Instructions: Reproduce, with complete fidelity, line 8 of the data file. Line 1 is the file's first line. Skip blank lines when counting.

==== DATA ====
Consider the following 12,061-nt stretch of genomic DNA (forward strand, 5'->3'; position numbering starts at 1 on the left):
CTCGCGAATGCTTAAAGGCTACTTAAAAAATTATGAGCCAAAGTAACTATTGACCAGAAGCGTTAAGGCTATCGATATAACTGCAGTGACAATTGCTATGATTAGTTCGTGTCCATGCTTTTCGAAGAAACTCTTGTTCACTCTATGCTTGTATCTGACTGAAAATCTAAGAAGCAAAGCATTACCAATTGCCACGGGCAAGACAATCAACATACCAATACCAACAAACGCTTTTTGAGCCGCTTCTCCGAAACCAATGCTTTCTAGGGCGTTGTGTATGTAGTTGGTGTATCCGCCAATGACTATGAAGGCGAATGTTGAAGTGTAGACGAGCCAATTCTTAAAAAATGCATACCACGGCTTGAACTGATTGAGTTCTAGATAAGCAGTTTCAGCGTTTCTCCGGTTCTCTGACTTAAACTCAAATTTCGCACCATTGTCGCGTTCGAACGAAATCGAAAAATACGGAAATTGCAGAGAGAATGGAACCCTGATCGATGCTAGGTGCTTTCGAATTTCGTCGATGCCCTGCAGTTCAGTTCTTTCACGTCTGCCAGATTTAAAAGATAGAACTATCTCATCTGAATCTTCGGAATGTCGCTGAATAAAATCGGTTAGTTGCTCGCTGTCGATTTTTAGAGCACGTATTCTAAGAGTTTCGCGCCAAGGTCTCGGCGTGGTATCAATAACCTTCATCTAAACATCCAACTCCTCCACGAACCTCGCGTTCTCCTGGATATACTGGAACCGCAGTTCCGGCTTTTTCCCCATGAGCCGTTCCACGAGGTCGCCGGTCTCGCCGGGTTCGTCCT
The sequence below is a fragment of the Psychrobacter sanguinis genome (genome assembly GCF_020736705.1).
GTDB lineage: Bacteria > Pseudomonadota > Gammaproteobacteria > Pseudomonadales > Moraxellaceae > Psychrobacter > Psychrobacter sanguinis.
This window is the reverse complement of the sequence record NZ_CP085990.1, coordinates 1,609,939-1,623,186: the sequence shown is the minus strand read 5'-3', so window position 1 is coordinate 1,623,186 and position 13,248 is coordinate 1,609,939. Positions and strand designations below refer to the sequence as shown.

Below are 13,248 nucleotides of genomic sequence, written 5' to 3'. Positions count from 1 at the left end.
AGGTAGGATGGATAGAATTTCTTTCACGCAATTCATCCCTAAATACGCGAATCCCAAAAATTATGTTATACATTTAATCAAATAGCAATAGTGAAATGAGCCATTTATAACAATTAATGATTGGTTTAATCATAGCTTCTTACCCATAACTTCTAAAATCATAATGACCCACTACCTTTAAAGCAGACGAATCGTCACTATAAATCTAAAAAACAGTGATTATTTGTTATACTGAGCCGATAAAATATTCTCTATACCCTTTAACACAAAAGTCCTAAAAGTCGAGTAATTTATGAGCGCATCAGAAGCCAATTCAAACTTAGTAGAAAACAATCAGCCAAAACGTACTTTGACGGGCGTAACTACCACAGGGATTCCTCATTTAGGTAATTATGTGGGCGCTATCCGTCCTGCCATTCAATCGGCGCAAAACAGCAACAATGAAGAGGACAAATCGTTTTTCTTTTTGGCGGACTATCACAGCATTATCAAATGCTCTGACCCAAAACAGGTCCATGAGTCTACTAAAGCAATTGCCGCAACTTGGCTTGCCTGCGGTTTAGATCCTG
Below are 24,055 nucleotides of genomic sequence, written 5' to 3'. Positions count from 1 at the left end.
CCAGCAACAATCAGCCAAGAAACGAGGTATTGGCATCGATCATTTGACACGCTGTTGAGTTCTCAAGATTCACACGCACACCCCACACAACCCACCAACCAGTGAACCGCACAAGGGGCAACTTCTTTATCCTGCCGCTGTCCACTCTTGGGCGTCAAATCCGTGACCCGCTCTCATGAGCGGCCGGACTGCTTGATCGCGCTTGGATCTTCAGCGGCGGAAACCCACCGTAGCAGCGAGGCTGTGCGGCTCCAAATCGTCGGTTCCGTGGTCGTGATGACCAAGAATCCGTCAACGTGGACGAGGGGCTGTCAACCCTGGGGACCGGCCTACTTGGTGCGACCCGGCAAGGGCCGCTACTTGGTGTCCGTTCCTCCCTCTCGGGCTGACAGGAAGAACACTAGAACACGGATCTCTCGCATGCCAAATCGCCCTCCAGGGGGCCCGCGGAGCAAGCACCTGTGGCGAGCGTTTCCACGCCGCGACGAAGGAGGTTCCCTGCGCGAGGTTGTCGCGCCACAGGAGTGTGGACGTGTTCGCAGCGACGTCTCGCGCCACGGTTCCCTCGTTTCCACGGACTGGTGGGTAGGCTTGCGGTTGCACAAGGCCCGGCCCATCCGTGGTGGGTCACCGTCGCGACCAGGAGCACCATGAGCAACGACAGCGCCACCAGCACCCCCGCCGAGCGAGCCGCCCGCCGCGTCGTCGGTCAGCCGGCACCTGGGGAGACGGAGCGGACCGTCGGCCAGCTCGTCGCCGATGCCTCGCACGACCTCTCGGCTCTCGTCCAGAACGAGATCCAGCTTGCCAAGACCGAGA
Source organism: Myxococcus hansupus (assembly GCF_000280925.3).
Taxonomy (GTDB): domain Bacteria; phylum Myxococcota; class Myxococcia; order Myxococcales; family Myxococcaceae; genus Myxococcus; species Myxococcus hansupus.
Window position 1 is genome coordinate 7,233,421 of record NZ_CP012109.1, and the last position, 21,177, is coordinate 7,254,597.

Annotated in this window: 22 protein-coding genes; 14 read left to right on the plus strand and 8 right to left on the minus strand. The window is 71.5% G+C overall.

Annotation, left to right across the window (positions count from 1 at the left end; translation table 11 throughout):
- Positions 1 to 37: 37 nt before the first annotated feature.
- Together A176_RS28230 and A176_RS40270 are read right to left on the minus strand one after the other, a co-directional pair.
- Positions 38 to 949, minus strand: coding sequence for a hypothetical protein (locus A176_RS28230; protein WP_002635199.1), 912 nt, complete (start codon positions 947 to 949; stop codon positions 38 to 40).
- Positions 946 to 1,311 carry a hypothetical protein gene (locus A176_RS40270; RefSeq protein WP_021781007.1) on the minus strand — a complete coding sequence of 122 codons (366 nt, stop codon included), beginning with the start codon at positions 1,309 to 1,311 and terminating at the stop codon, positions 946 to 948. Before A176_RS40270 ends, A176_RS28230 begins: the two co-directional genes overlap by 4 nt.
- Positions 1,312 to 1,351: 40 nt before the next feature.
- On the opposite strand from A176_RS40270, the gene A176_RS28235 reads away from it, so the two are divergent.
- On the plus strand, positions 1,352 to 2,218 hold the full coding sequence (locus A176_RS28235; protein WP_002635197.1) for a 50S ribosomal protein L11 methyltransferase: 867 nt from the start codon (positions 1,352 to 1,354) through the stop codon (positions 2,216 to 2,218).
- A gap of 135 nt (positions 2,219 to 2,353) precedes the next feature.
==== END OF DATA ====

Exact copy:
Below are 24,055 nucleotides of genomic sequence, written 5' to 3'. Positions count from 1 at the left end.